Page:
In this document


on Landau levels, in section 4, page 19, "Transitionally invariant Gauge", they analyze the free electron in a uniform magnetic field problem, with the gauge $\vec{A}$ = $(0, Bx)$.

This leads to the wave function being a combination of harmonic oscillator in the $x$ dimension and a infinite strip in the $y$ direction, as shown in their Figure 6, page 20, with the center of the harmonic oscillator being bumped over by some amount which depends on the $y$-momentum(wave number) $k_y$.

On page 21 the probability current is said to be going up on one side of the harmonic oscillator (where $x > \dfrac{\hbar c}{eB} k_y$) and down on the other. By up and down I mean $+y$ direction and $-y$ direction.

How can a wave function have its right side be sending off probability, forever, upwards, and left side be sending off probability, forever, downwards? It would seem like this is saying as time progresses, the wave function eventually is splitting in two with its right side going off to $+y$ infinity, and its left side going off to $-y$ infinity, and after enough time passes its right and left sides will have separated their separate ways each arriving at the $+y$ vertical infinity location in the universe and the other at the $-y$ vertical infinity..


1 Answer 1


The state is an energy eigenstate and all the phase change is in the y direction in a periodic fashion, so there is an actual period $T$ where after time $T$ the wave function is exactly the same. So it isn't really changing in time, it is just changing its overall phase.

The wave in the paper is unnormalized in the y direction. And it was chosen to be a plane wave. A plane wave has a regular phase change, and hence a steady canonical momentum.

But the kinetic momentum differs from the canonical momentum by the vector potential. So the kinetic momentum is different in different places. And it is determined because we chose a phase and a gauge. You could add a constant to the vector potential and the kinetic momentum would be different, because you are fixing the canonical momentum to be nice because that made the wave mathematically easy to describe.

Since the wave is unnormalized in the y direction it extends forever in the $\pm \hat y$ directions and so isn't really changing. And we just gave it that current out of convenience. There are lots of currents consistent with the same probability. There are also lots of gauges, but normally if you adjust the gauge you also have to adjust the phase if you want the physics to be the same, but in this case we wanted the phase to be a nice plane wave.

If you look at the example where they add an electric field, effectively it is just adding a constant to the vector potential. So never read too much into a wave function, and know which parts relate to observations.

In this case nothing is really changing in time, since the global overall phase is unphysical. And we selected a certain canonical momentum from the plane wave phase and then selected a gauge and that is what made kinetic momentum be what it is. It isn't anything deeper than that.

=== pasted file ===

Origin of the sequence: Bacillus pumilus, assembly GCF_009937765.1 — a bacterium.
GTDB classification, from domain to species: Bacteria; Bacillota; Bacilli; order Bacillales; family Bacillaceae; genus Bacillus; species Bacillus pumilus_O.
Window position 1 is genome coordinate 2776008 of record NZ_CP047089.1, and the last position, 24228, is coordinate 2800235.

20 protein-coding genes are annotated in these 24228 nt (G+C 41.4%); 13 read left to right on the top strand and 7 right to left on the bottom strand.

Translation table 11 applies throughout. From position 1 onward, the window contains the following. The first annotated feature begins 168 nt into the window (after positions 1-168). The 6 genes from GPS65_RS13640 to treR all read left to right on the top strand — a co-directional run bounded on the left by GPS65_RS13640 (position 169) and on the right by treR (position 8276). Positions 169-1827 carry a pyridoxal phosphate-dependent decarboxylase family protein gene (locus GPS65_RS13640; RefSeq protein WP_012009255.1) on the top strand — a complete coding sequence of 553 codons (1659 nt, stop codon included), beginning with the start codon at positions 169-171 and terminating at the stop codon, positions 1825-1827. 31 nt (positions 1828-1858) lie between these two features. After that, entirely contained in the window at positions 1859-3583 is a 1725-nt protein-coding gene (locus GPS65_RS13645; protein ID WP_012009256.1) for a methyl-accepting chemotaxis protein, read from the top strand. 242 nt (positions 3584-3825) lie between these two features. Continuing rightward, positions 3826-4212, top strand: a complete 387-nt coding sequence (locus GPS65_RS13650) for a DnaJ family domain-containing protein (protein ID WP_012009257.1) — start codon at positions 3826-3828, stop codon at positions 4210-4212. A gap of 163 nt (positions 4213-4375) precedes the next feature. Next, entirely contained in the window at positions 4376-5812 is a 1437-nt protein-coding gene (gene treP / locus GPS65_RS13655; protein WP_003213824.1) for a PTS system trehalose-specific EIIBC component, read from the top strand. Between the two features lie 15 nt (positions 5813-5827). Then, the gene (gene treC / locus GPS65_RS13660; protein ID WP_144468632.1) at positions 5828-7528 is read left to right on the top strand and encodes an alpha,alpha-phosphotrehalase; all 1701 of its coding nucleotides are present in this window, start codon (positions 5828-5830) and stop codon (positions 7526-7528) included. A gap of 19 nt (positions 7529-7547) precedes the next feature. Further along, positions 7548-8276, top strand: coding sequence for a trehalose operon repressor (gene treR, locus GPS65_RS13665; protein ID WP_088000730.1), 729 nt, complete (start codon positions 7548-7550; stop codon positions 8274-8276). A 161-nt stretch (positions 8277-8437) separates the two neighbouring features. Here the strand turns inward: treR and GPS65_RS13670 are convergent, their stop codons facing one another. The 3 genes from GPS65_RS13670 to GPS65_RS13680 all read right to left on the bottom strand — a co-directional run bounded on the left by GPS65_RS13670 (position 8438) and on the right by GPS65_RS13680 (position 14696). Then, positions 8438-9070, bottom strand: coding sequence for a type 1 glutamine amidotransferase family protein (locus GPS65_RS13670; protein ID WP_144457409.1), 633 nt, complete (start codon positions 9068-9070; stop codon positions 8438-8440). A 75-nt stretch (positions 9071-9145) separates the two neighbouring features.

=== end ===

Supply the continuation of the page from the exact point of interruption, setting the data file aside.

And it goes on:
• $\begingroup$ After thinking on your words some more, and reading this line in lassp.cornell.edu/clh/p683/1.1DEF.pdf in the section Semiclassical Wavefunctions on page 5 of 8, "The .. standard spin wavefunction - having a completely definite $S_z$, and completely indefinite $S_x$ or $S_y$ - is similar to the ribbon-like electron eigenstates we found in either Landau or symmetric gauge." I believe what you are saying is that by pointing my finger in some arbitrary direction and calling it "$+y$" I am not suddenly making the wave function be truly ribbon-like in that orientation. $\endgroup$
    – a00
    Oct 5, 2015 at 15:04
  • $\begingroup$ It's analogous to spin, where when we have an electron known to be in $+z$ spin, it is totally indeterminate if we pick some arbitrary direction our finger points and call it $+y$, how much angular momentum the electron has along that axis. $\endgroup$
    – a00
    Oct 5, 2015 at 15:04
  • $\begingroup$ As for how the wave function can be sending off probability infinitely in two different directions, yet never "splitting apart" as time goes on, I note that for a plane wave even NOT in an electromagnetic field, the probability current turns out to be $\hbar k$. I attribute this to the idea that if you have an infinite waterfall, there will always be a point BEFORE the current point in the waterfall that can supply you with new probability "stuff"; likewise there is always a further downstream point into where your off-given probability stuff can "sink". $\endgroup$
    – a00
    Oct 5, 2015 at 15:05
  • $\begingroup$ Thank you for the answer. It was especially thought-provoking your statement that after time T the wave function returns to its original state. $\endgroup$
    – a00
    Oct 5, 2015 at 15:18
  • 1
    $\begingroup$ @a00 All energy eigenstates are like that. $\endgroup$
    – Timaeus
    Oct 5, 2015 at 15:22

Your Answer

By clicking “Post Your Answer”, you agree to our terms of service and acknowledge you have read our privacy policy.

Not the answer you're looking for? Browse other questions tagged or ask your own question.